<span class="mw-page-title-main">Harry Britt</span> San Francisco legislator (1938–2020)

Harry Britt was an American politician and gay rights activist. A native of Texas who worked as a Methodist pastor in Chicago as a young man, he later moved to San Francisco and worked with Harvey Milk until Milk's assassination in 1978. He was appointed to his seat on the San Francisco Board of Supervisors, where he remained until 1993, and served as the board's president from 1989 to 1990. Britt was a Democrat and member of the Democratic Socialists of America. He ran for the United States House of Representatives in 1987 and for the California State Assembly in 2002, but was unsuccessful both times.

<i>Milk</i> (2008 American film) 2008 film by Gus Van Sant

Milk is a 2008 American biographical drama film based on the life of gay rights activist and politician Harvey Milk, who was the first openly gay man to be elected to public office in California, as a member of the San Francisco Board of Supervisors. Directed by Gus Van Sant and written by Dustin Lance Black, the film stars Sean Penn as Milk, Josh Brolin as Dan White, a city supervisor, and Victor Garber as San Francisco Mayor George Moscone.

<span class="mw-page-title-main">Daniel Nicoletta</span> Italian-American photographer

Daniel Nicoletta is an Italian-American photographer, photojournalist and gay rights activist.

<span class="mw-page-title-main">Castro Camera</span> Building in California, United States of America

Castro Camera was a camera store in the Castro District of San Francisco, California, operated by Harvey Milk from 1972 until his assassination in 1978. During the 1970s the store became the center of the neighborhood's growing gay community, as well as campaign headquarters for Milk's various campaigns for elected office.

James M. Foster was an American LGBT rights and Democratic activist. Foster became active in the early gay rights movement when he moved to San Francisco following his undesirable discharge from the United States Army in 1959 for being homosexual. Foster co-founded the Society for Individual Rights (SIR), an early homophile organization, in 1964. Dianne Feinstein credited SIR and the gay vote with generating her margin of victory in her election to the San Francisco Board of Supervisors in 1969.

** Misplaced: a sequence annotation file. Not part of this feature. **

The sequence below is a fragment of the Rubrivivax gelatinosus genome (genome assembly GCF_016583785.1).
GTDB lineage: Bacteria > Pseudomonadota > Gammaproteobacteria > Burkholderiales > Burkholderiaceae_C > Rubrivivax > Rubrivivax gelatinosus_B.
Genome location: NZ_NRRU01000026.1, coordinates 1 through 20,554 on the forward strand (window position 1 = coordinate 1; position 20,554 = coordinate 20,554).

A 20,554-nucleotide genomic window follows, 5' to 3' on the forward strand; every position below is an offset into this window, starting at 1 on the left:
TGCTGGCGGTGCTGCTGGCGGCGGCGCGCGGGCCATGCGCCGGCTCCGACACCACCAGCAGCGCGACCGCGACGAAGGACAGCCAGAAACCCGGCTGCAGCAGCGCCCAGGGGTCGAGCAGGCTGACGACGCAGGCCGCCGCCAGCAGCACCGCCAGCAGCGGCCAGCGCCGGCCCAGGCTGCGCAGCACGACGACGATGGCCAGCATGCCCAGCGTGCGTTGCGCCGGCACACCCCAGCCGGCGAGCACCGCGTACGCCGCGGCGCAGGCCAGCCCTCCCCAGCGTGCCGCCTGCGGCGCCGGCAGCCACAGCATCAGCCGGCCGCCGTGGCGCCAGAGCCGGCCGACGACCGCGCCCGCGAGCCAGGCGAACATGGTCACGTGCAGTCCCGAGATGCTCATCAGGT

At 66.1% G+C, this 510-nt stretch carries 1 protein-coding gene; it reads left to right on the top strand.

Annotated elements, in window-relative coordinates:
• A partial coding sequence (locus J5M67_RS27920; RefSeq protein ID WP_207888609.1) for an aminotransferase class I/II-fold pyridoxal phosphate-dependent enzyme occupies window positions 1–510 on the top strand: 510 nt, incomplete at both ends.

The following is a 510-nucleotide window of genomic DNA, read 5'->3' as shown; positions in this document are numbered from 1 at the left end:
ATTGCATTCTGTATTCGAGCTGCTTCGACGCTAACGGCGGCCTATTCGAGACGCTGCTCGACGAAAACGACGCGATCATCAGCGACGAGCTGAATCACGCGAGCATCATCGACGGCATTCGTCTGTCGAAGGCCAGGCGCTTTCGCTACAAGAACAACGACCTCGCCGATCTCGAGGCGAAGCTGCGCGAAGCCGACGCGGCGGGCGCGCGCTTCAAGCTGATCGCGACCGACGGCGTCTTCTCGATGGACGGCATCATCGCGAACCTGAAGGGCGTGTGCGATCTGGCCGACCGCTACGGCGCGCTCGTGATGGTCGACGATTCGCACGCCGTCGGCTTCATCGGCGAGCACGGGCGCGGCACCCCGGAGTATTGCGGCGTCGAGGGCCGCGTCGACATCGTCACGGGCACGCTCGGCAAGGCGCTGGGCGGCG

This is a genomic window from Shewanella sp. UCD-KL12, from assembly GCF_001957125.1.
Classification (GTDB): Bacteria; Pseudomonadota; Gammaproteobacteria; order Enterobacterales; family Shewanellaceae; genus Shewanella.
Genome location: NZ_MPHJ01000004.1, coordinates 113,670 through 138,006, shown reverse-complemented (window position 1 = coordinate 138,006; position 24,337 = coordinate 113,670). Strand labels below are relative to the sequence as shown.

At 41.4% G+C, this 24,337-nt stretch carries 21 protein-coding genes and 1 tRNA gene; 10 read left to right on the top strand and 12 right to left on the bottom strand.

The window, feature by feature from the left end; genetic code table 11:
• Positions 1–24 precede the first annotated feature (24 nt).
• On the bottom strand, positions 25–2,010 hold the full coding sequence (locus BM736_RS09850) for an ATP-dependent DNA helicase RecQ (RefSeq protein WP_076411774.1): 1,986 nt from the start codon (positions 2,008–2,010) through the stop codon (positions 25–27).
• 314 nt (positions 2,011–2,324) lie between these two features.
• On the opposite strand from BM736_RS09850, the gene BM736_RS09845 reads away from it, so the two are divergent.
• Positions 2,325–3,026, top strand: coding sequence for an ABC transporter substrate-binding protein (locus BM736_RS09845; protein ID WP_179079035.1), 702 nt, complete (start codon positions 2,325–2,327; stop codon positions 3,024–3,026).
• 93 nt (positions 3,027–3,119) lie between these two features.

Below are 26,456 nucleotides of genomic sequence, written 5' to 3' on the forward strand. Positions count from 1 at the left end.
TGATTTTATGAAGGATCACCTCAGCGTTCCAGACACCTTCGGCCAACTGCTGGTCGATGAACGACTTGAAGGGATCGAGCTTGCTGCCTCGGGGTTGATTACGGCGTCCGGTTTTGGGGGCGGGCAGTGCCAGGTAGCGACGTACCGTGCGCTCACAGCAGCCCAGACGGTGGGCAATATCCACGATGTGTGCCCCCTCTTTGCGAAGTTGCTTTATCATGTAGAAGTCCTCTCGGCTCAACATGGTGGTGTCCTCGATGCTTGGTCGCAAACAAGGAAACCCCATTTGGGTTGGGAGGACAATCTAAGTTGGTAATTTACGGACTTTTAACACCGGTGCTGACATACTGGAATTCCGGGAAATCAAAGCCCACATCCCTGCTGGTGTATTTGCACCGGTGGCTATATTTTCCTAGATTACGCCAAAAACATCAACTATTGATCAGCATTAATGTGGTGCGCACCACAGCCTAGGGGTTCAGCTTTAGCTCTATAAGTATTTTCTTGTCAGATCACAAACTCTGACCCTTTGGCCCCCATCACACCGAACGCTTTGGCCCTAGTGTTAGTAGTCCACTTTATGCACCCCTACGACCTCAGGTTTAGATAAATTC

<span class="mw-page-title-main">Anne Kronenberg</span> American politician and LGBT rights activist

Anne Kronenberg is an American political administrator and LGBT rights activist. She is best known for being Harvey Milk's campaign manager during his historic San Francisco Board of Supervisors campaign in 1977 and his aide as he held that office until he and mayor George Moscone were assassinated. As an openly lesbian political activist, Kronenberg was noted for her instrumental role in the gay rights movement, both for Milk's campaign and in her own right.

Jon Reed Sims, was an American choir conductor born in Smith Center, Kansas.

<span class="mw-page-title-main">LGBT culture in San Francisco</span> Culture of lesbian, gay, bisexual and transgender people in San Francisco, United States

The lesbian, gay, bisexual and transgender (LGBT) community in San Francisco is one of the largest and most prominent LGBT communities in the United States, and is one of the most important in the history of American LGBT rights and activism alongside New York City. The city itself has been described as "the original 'gay-friendly city'". LGBT culture is also active within companies that are based in Silicon Valley, which is located within the southern San Francisco Bay Area.

Peg's Place was a San Francisco lesbian bar (1950s–1988) and the site of an assault in 1979 by off-duty members of the San Francisco vice squad, an event which drew national attention to other incidents of anti-gay violence and police harassment of the LGBT community and helped propel an unsuccessful citywide proposition to ban the city's vice squad altogether. Historians have written about the incident when describing the tension that existed between the police and the LGBT community during the late 1970s.

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Bibliography

Further reading

Archival resources

Harvey Milk
Harvey Milk at Gay Pride San Jose, June 1978 (cropped).jpg
Milk in June 1978
Member of the
San Francisco Board of Supervisors

from the 5th district
In office
January 8, 1978 November 27, 1978
Political offices
New constituency Member of the San Francisco Board of Supervisors
from the 5th district

1978
Succeeded by